The National Federation of Independent Business reported that its Small Business Optimism Index was virtually unchanged in September. The index edged slightly lower from 92.9 in August to 92.8 in September. While this is an improvement from June and July, when the index was 91.4 and 91.2, it is lower than the sentiment observed in April and May when the index was 94.5 and 94.4.
One year ago, the index stood at 88.9, suggesting some improvement over the past 12 months. Still, historically, a strongly expanding small business sector corresponds to index values of 100 or greater, indicating that there is significant room for more growth.
The main driver of lower values in the index over the past four months has been slower sales and reduced earnings. The net percentage of sales turned negative in June and has worsened since then, currently standing at -13 percent. Sales are also the most important reason for lower profits. Another concerning data point is the net percentage of small business owners planning to hire in the next three months, which fell from 10 percent to 4 percent for the month. This suggests that hiring intentions have eased in September.
With all of that said, the net percentage of respondents saying that the next three months would be a “good time to expand” rose from 4 percent to 7 percent. This is a modest gain, albeit one that suggests weak growth ahead. It is clear that small business owners are anxious about the economy, the election and the fiscal cliff. Of those saying that the next three months were not a good time to expand, the top reasons cited were economic conditions and the political climate.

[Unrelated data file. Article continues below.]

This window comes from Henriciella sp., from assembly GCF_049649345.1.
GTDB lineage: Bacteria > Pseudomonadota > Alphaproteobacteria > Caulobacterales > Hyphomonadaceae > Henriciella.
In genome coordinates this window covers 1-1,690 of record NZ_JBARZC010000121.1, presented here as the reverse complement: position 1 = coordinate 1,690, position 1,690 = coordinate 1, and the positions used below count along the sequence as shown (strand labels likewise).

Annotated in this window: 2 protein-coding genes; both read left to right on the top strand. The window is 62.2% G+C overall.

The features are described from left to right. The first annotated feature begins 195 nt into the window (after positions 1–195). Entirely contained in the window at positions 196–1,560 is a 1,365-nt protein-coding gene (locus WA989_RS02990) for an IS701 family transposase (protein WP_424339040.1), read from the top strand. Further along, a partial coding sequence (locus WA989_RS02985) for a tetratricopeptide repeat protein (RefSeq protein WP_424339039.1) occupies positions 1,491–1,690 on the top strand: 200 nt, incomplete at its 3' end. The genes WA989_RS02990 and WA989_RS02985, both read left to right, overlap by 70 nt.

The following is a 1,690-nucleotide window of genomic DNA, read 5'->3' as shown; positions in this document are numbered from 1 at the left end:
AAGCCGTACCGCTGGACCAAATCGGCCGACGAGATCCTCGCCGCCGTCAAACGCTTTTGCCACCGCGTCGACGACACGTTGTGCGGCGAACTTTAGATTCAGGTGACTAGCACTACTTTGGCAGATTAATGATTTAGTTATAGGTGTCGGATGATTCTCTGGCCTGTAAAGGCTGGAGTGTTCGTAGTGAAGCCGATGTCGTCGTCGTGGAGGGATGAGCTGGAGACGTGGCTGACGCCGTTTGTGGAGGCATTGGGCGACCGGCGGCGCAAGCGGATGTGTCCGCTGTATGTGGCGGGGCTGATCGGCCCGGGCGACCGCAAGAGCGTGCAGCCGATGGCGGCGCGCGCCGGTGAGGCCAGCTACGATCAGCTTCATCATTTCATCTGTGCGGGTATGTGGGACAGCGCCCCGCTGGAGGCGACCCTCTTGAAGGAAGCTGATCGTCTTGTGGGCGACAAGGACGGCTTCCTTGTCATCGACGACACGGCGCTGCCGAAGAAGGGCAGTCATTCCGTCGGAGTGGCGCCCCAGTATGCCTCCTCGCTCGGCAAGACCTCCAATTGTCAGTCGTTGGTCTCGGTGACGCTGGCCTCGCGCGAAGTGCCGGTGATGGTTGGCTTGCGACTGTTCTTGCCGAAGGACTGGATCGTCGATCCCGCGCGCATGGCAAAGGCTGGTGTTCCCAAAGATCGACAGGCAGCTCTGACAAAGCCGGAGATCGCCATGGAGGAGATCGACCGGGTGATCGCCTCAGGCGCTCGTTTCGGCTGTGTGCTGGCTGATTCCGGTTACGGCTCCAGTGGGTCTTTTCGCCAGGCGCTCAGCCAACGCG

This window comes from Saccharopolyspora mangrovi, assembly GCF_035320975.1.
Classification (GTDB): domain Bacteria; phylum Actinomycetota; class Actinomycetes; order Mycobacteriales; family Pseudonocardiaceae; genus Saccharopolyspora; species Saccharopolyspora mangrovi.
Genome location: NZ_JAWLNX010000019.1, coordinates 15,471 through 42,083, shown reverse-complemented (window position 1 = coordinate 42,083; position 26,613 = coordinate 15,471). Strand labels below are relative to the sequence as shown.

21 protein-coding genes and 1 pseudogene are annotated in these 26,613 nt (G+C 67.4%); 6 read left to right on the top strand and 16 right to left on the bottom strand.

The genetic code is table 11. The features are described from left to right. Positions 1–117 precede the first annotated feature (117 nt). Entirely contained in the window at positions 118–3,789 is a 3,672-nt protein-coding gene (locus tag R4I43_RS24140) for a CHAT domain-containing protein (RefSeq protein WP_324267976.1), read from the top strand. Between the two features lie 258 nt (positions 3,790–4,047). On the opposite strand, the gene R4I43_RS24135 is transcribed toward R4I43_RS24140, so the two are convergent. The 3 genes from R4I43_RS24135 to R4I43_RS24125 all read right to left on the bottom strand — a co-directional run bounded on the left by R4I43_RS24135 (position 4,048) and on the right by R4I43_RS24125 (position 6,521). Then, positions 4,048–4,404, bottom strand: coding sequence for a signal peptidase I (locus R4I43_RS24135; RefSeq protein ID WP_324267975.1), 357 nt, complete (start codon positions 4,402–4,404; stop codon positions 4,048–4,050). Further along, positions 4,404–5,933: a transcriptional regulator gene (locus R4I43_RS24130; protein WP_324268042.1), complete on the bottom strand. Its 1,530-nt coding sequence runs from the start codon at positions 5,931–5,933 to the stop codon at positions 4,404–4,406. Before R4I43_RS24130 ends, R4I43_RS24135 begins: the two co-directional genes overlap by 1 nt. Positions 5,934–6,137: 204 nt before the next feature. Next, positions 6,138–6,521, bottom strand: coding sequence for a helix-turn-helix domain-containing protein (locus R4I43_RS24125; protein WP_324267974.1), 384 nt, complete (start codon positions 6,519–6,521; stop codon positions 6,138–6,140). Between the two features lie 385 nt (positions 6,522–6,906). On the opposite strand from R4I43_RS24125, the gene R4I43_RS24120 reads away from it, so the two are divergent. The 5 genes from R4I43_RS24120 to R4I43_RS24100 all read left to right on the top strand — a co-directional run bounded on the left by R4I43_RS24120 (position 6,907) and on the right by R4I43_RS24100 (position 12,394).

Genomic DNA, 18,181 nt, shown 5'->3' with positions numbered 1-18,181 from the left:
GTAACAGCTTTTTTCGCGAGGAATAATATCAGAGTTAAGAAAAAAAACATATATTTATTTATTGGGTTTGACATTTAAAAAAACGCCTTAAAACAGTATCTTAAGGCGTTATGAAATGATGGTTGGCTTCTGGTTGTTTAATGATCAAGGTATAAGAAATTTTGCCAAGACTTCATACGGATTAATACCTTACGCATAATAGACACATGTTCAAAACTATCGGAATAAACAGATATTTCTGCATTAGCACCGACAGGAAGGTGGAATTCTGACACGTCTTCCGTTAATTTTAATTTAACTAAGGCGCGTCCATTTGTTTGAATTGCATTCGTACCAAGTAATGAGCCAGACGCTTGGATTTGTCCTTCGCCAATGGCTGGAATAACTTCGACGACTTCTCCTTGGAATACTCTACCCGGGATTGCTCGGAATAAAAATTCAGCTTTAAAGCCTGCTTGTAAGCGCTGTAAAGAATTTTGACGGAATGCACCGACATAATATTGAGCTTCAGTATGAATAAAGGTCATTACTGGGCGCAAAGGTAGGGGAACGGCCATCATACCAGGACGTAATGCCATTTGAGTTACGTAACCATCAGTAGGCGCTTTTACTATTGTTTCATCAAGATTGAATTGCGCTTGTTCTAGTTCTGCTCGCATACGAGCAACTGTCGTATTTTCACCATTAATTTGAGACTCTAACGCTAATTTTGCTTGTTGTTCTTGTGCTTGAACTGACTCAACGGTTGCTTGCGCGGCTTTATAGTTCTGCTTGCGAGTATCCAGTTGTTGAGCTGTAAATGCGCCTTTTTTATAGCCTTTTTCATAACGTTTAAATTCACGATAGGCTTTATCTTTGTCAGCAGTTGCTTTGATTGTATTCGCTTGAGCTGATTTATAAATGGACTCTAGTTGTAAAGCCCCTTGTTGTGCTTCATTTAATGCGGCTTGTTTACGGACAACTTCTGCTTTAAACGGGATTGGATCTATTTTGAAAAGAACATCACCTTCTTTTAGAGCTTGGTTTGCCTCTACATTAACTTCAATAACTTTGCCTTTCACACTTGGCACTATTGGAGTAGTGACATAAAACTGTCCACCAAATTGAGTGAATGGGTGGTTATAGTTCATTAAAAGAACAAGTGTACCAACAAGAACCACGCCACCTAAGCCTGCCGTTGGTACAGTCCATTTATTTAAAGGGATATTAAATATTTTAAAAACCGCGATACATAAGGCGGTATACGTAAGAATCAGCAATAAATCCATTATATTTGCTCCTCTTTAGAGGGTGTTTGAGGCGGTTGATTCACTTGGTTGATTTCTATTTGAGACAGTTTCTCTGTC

The single most important problem according to small business owners was a three-way tie between taxes, poor sales, and government regulations and red tape. Each of these answers received 21 percent of the responses. This question’s top concern has hovered between taxes and poor sales over the past few months.
Chad Moutray is chief economist, National Association of Manufacturers.
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